However, this race came with a price. Her heel has been aggravating her all season, and yesterday BOTH of her heels were hurting badly during the race. At about the halfway point in the race, she gestured to me that she was in a lot of pain. I wasn't sure if she was going to drop out or push through it. I should have known she'd push through (she's proving to be very tough), but I also cringed at the thought, since I'm still fighting a similar injury.

Last night, she alternated ice with heat on both heels. She'll take it easy until the District meet next Tuesday. Then she'll pretty much shut it down until we get her to a doctor and figure out what's going on. We do have a little 2-mile race we're running together on November 12th. Hopefully she can still run it.

Even with this injury, she's had a great season. I'm seeing signs of a potentially very good (if not great) distance runner in her. If she continues, she'll be a much better runner than I ever least by comparison, but quite possibly literally! She's showing some mental toughness that I honestly wasn't sure she had until this season. I'm just hoping her heel problem is minor.

As for me, I'm still doing my usual routine of 3 runs, a bike ride and a couple of swims per week. Steady as she goes.

Saturday, October 15, 2011


I hope you're still buckled up if you're riding this roller-coaster with me.

Or maybe it's more a case of "athletic schizophrenia." I have bad days and good days. Bad weeks and good weeks. This was a good week. I managed to get in a bit of a breakthrough swim, a nice bike ride and three successful runs, topped off with a pain-free 3.2 mile run this morning. My average running pace is slowly improving, while keeping my heart rate in the same range. My injuries still seem to be against me doing any back-to-back runs (which I did this week, and had some soreness afterward), and runs longer than around 4 miles still aren't in the cards. But I seem to have found a bit of a groove that's working. I won't get into great shape on this program, but I'll take what I can get. Through this whole process, I'm learning how to be patient (never a strong point for me).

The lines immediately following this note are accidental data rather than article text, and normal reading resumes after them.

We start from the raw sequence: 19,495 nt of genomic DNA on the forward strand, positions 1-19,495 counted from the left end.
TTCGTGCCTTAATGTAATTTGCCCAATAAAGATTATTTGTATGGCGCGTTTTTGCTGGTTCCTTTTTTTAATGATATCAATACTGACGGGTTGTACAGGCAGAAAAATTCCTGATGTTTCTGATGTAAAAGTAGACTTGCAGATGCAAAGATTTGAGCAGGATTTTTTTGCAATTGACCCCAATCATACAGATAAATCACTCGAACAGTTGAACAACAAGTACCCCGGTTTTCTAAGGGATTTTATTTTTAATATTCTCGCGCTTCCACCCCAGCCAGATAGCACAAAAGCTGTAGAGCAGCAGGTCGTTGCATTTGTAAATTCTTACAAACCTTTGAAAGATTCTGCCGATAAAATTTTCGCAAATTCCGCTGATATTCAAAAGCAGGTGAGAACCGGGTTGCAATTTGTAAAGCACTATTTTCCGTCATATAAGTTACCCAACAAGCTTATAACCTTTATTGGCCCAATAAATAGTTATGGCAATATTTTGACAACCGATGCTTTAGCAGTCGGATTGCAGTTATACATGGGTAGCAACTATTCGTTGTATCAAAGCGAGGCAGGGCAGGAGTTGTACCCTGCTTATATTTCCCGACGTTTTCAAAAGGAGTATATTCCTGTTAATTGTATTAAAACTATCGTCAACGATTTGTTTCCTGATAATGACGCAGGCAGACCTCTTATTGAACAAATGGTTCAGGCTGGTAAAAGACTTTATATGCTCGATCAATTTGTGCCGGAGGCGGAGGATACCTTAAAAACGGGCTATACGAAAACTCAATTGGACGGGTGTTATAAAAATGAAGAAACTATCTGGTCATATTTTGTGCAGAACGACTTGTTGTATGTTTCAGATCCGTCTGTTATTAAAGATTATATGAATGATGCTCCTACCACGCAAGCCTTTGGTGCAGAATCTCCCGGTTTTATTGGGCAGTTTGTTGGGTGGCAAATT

What's interesting is that my heel seems to be doing pretty well, while my knee (same leg) has been acting up. The knee injury is at least 15 years old (had an MRI in '97 that showed degenerative cartilage and a partially torn meniscus), yet it never acted up during my marathon buildup early last year. I also seem to have a Baker Cyst behind that knee. I may have to finally go under the knife sometime soon. But, like today, there are times when things feel fine. There is a definite limit to my pace, volume and frequency, though.

So while a lot of my running friends are out killing fall marathons, I'm learning to be content with whatever I can do right now. Although I do have the itch to train for another marathon.


Sunday, October 9, 2011


I've been remiss in posting here lately. I'm not sure I much new to say. I feel like it's the same old story, different day. I have runs that seem to go well, some that don't, and some that have not-so-pleasant after effects. I had one such run last Thursday. My Tuesday run was kind of a bummer (for a variety of reasons; mostly aches and pains OTHER THAN my usually offending heel), so what better way to erase that memory than to run a fast mile during Thursday's run! After a slow mile, I kicked it into gear and ran a 6:42 (very fast for me at my current fitness level), then finished off with a slow mile. It hurt bad, but it was satisfying. Unfortunately, it hurt bad in a different way the next two days. My recently bothersome right knee was very angry, along with my right Achilles and parts of my right foot (ironically, the heel itself seems to be dormant recently). In fact, I had shooting pains coupled with tightness on either side of that knee all day Friday (lots of ice). Consequently, I bailed on my Saturday morning club run.

So what now? There are days when I feel like my comeback is eminent, and others when I'm ready to walk away from this sport for good. I hate wallowing in self-pity (and really don't want to drag others down with me), but it's so incredibly frustrating. There's another doctor I've been wanting to see, and I know I need an MRI on my knee (I had one in '97, and it showed damage way back then), but my running injuries are turning into a money pit that I can't afford to keep financing.

I know, I didn't answer my own question. I guess I don't have a concrete answer at this point. I guess it could be as simple as continuing with the swimming program, and also working on my cycling. If I can just bag the idea of running fast and far for awhile and focus any hard efforts on the swimming (and possibly cycling), that might be the course I'm stuck with.

It's times like these I wish I didn't love running so much.